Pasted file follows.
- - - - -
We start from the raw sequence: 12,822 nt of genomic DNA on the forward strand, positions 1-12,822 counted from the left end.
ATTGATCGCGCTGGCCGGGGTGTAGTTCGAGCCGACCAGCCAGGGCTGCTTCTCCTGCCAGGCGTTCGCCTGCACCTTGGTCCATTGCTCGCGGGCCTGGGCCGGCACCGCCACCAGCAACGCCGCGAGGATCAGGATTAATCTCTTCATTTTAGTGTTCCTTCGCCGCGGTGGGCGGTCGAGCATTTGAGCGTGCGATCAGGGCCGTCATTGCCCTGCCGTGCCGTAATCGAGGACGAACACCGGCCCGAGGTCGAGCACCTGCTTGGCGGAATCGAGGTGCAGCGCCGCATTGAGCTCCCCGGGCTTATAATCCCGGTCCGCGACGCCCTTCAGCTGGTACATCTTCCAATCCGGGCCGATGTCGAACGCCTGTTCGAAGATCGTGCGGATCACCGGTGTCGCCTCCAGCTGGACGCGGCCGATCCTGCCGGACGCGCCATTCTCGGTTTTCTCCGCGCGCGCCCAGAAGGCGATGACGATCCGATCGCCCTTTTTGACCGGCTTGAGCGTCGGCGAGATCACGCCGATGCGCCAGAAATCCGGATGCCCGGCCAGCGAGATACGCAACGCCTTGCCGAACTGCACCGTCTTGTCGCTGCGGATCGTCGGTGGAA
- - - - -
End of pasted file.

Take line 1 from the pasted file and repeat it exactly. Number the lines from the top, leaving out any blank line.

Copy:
We start from the raw sequence: 12,822 nt of genomic DNA on the forward strand, positions 1-12,822 counted from the left end.